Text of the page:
Media Matters goes beyond simply reporting on current trends and hot topics to get to the heart of media, advertising and marketing issues with insightful analyses and critiques that help create a perspective on industry buzz throughout the year. It's a must-read supplement to our research annuals.
There is almost daily coverage in the trades regarding the battle between linear and digital TV for viewer eyeballs and ad dollars, as well as surveys and studies promoting one or the other in terms of ad impact and effectiveness, viewer appeal, etc. While these issues are crucial from a business perspective, they mean very little to the average consumer, who may have a very different outlook on what “TV” is, and how s/he uses it.
A case in point comes from Magna-IPG Media Lab’s research’s report, Reaching The Un-Reachable: Five Myths About People Who Watch Little To No TV. They asked respondents, “When you say, ‘I am going to watch TV,’ what types of activities can that include?” Interestingly, only 21% defined TV as “streaming, broadcast/cable or satellite on TV.” The rest saw TV as a myriad of options, including viewing short form videos, watching video on mobile devices, etc. When asked specifically about the devices they use for “watching television,” 96% still cite an actual TV, but 63% also reported using PCs and 49% using mobile. And when asked about content (on any device), 96% cited broadcast TV, 77% streaming and 71% short-form video clips. So, to most viewers, “TV” is no longer just the set in the living room, and content isn’t just a 30-minute sitcom or 60-minute drama.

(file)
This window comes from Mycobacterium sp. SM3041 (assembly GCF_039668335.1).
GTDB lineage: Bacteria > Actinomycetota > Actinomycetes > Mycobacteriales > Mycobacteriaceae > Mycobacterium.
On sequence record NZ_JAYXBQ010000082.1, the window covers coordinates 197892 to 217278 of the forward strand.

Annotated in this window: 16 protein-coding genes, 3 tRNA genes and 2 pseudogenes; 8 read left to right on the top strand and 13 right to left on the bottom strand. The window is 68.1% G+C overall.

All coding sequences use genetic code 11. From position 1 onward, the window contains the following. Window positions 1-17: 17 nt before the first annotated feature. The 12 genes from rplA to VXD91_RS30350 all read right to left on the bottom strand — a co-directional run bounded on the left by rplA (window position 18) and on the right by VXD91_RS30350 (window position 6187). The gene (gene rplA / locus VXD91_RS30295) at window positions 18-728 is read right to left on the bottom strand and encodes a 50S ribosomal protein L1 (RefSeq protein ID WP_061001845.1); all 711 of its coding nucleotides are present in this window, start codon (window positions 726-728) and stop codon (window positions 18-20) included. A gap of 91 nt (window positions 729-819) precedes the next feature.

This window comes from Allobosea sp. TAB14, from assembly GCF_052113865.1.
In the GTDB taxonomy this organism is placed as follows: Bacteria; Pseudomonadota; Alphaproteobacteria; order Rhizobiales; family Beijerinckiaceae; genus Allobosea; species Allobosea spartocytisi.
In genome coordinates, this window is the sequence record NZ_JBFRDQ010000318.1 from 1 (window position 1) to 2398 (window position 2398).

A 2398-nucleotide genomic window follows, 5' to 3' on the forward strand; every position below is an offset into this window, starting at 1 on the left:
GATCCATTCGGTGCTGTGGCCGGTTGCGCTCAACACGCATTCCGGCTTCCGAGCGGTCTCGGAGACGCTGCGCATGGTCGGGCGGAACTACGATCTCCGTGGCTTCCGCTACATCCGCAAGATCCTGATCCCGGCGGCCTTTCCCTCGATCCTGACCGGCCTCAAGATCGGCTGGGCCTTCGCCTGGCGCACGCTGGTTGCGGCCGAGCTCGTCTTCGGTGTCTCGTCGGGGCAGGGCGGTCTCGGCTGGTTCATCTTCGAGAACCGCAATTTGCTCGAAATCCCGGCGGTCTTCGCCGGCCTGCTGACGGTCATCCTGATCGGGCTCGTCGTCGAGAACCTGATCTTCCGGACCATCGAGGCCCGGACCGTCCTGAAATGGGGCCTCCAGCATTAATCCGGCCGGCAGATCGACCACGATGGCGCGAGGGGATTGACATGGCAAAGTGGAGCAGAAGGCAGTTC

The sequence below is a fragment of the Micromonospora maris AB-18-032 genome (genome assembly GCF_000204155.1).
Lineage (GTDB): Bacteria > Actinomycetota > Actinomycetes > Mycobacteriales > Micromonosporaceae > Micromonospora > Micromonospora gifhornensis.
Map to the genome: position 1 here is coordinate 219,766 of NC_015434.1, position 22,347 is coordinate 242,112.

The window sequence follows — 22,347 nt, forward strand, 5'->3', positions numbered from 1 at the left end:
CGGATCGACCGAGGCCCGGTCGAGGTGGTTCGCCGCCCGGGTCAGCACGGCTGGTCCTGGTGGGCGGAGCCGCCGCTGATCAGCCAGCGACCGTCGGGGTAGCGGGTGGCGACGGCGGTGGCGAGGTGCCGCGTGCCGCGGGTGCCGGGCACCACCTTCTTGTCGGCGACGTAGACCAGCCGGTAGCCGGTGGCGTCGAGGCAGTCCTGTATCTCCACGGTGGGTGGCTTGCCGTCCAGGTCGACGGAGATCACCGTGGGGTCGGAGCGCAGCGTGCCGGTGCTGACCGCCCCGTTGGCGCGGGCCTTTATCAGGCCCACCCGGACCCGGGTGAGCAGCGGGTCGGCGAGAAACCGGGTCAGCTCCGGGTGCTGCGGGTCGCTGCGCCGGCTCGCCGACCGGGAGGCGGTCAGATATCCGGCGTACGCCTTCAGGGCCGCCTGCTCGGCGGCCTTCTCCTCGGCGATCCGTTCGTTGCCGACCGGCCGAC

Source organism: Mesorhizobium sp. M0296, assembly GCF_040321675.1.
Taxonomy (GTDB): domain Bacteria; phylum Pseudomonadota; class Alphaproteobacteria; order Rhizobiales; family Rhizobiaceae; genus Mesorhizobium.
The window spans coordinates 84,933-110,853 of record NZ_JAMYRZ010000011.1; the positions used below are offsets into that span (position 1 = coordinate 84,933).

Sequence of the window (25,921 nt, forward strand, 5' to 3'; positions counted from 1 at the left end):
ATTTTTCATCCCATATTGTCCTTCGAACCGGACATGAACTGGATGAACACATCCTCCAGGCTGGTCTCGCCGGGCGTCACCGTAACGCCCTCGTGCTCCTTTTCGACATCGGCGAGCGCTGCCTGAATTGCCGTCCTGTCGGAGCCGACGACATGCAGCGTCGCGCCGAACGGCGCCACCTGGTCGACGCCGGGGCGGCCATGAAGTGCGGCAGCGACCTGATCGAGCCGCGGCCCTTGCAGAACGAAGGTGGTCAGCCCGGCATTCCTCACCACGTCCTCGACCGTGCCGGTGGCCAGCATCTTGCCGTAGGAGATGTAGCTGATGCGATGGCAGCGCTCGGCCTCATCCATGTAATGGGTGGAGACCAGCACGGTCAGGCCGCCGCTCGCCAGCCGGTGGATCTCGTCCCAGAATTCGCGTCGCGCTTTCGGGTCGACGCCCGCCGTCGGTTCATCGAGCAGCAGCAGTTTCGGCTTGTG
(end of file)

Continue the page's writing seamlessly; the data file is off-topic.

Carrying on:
It works both ways though; viewer’s use of digital platforms is also influenced by long-held habits of linear TV viewership. According to iab’s December 2018 Video Landscape Report, the majority (56%) of OTT/CTV viewership still occurs on “the big screen” as they term it, meaning an actual television. Fewer than half as many (25%) said mobile/tablet and only 14% PCs. Moreover, 73% of Streaming video viewers said that they watch ad supported video the most. So, what do we see here? Consumers watching programming—with commercials—in the comfort of their living rooms as they have always done. To them, does it matter whether it is “linear” TV or an emerging platform? Probably not. It’s all TV to them. The question is, what should that mean to us?
The 2019-20 upfront is already a hot topic in the trades, particularly regarding audience buying, and we thought we’d share some thoughts on the subject. Already we are seeing enthusiastic commentary about how this type of buying is shaking up traditional TV time buying and may perhaps capture 10-15% of the market in this year’s upfront (per Jay Prasad, CMO of VideoAmp, as cited in MediaPost, 12/18/18). And the ability of audience-based buying is touted as a better, more focused way to reach viewers, as opposed to old-school upfront deals.
"Audience based" tends to mean brand-by-brand buys that are negotiated with individual network sellers using "big data" set usage ratings to index each show for its supposed marketing value to the advertiser. These findings are then applied to conventional Nielsen ratings—usually by sex and age—to form the "currency" for each purchase and its audience guarantees. The problem with these "advancements" is the fact that, so far, these have all been single seller deals without the ability of the buyer to evaluate the offerings of competing sellers. This puts the seller in control, not the buyer. In addition, the use of "big data" set usage ratings to determine the "value" of the audience is heavily biased in favor of the sellers and counter to that of the buyers, as it creates a misleadingly positive profile for many shows whose actual viewers are not nearly as attractive as the indices paint them. For this type of buying to really gain traction, buyers mustn’t feel like the cards are stacked against them.
In addition—and this is the tough nut to crack—most upfront buys are, and will remain, corporate, not individual brand negotiations. How can audience-based buying/targeting be applied when the client is lumping all sorts of product groups and targeting needs together, in search of the best upfront deals? Until this changes, movement in this direction will remain limited.
Yes, audience-based buying is on the rise, and the targeting selectivity it offers is appealing. However, these practical concerns must be addressed for this approach to make more significant inroads against traditional time buying.